Additional Fee:$100

This course is designed for advanced level students in the visual arts either on Plan or intending to soon be so, incorporating photography into their visual plan work. We will spend the vast majority of our meeting times critiquing student works in progress. It is not required that all the work being critiqued be solely photographic or even photographic at all. If a student is doing a portion of plan work, which is not at all photographic, but is intended to relate to their photographic work they should feel comfortable bringing it in for critique. We will also discuss all issues concerning the preparation of the Plan Exhibition. Note: students enrolled in this course must also be enrolled in Art Seminar Critique.


Additional Fee:$100

This course offers a practical examination of the theatrical process through the production of a full-length play. There are opportunities for stage-managing, assistant stage managing, costume and set design and participation as running crew for lights and sound. Course credit will range from 1-4 according to the required duties and necessary time obligation.

This course will focus on developing expansive, articulate and powerful dancing through a study of the principles of contemporary release technique. Core concepts will include weight, momentum, alignment, breath, focus and muscular efficiency. We will work on finding center, playing off balance, moving in and out of the floor, going upside down and finding ease and clarity in our bodies. Through our practice, we will develop strength, range of motion, balance, flexibility, stamina, self-awareness and coordination. Each class will consist of a warm-up, exercises across the floor and longer combinations of movement. Through studio practice, students will build physical coordination, strength, flexibility, balance, body awareness and an understanding of principles of modern dance. Some readings and video viewings will be used to help students contextualize their studio practice. The course will also include some creative work.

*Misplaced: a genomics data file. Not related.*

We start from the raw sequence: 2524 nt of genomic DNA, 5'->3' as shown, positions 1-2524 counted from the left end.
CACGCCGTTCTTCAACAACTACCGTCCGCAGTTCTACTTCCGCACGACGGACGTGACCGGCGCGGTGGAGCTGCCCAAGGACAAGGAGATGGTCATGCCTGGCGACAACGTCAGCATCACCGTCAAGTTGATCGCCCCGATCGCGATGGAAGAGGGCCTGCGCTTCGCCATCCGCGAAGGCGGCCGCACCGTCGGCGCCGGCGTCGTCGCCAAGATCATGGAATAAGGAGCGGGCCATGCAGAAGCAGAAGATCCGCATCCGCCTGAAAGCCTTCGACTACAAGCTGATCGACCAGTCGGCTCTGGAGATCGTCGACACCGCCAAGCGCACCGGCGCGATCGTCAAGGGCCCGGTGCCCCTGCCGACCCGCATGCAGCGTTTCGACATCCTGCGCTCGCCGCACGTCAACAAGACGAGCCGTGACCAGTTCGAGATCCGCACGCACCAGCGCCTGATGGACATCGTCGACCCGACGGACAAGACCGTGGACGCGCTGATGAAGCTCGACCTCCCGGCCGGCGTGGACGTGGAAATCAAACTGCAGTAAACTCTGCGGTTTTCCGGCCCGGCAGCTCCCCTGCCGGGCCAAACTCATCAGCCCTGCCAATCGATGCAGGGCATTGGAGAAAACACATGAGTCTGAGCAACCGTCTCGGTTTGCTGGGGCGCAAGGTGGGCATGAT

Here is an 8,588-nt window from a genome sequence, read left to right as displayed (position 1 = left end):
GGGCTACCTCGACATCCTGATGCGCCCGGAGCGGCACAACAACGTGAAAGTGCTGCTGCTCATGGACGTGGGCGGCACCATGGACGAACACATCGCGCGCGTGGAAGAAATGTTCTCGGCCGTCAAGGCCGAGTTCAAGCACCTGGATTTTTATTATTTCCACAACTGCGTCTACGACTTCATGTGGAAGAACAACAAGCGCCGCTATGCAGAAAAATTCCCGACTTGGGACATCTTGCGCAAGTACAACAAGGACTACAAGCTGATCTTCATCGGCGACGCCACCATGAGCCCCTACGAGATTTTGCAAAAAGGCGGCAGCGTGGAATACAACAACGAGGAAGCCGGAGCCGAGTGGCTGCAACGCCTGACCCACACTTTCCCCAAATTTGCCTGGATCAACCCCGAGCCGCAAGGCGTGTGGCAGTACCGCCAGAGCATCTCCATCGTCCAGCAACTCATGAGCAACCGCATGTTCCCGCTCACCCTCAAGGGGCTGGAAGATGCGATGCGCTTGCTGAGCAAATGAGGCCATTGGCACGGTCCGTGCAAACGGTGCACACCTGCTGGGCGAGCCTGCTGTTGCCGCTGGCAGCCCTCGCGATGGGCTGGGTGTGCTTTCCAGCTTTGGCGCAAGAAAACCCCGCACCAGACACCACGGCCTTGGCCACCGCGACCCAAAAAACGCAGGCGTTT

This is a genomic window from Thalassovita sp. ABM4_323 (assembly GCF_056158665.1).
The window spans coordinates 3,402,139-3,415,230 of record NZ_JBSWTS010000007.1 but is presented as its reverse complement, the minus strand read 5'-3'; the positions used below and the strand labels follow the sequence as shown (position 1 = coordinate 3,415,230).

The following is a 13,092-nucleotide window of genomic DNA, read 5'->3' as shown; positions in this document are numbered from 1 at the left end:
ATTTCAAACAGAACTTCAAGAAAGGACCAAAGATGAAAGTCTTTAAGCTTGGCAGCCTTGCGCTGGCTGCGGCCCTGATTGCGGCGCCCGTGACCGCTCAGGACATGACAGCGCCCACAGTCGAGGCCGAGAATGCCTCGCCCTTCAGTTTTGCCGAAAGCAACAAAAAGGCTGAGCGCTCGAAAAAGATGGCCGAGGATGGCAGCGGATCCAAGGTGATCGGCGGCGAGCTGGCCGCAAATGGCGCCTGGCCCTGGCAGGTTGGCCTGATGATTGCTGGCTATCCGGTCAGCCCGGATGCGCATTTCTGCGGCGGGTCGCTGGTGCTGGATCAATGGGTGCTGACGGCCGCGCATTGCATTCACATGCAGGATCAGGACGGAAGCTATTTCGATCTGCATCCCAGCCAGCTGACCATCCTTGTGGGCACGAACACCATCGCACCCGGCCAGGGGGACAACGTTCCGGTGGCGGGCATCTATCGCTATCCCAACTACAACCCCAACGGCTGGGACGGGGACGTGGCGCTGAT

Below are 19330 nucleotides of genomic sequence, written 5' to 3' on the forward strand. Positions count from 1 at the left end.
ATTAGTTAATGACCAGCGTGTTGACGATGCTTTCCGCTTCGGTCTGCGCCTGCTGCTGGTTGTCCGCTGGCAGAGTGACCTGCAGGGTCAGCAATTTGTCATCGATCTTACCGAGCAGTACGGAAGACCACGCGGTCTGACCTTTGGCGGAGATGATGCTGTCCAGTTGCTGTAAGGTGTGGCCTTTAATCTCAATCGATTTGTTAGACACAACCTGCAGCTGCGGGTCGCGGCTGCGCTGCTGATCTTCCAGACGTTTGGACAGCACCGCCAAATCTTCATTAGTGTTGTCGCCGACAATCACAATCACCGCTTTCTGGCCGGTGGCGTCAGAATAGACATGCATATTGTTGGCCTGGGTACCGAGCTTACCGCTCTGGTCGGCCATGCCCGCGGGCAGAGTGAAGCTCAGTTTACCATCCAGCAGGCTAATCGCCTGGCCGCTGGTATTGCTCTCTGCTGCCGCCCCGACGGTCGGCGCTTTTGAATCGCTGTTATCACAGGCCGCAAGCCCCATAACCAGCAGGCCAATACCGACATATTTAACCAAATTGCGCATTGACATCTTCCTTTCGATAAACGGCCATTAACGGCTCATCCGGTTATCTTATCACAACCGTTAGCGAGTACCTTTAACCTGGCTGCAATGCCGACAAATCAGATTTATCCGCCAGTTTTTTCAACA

This course will be a collaborative seminar to offer intermediate and advanced students using playwriting and other forms of performed narrative as an aspect of their Plan the opportunity to workshop their ideas and scripts. The class will consist of writing exercises, workshops and staged readings. We will be joined by visiting playwrights in class and will attend productions off campus. Some flexibility in scheduling will be necessary. The final project will be ten-minute plays that will be submitted to a juried play festival competition to be held on campus in spring 2016. Prerequisite: Permission of instructor and the class will be capped

This class will focus on learning the basic drum techniques and rhythms of Senegal, West Africa. With an emphasis on Sabar and Saouruba, students will explore rhythms from Dakar, the capital of Senegal, to Casamance, a rural village in south Senegal. Students will learn to play on authentic drums and will accompany dancers, learning the give and take between drummer and dancer that is inherent to the musical culture of West Africa. The course will culminate with a live performannce, including both drummers and dancers. 

A movement course introducing African dance forms.

This course is a continuation of study of skills presented in Music Fundamentals I and includes the study of rhythm, meter, basic harmony and beyond.

The course will provide an introduction to concepts, techniques, history and ideological frameworks informing electronic music. Designed as equal parts hands-on practice and academic enquiry, the course will alternate between readings and listening to works done in various periods and genres of electronic music and making music using the basic techniques of sequencing, sampling, synthesis and recording. Coursework will constitute on-going etudes, a final project and paper and weekly readings and listening assignments. The course is designed primarily for students who have more than a casual interest with music or sound design as part of their on-going course of study at Marlboro.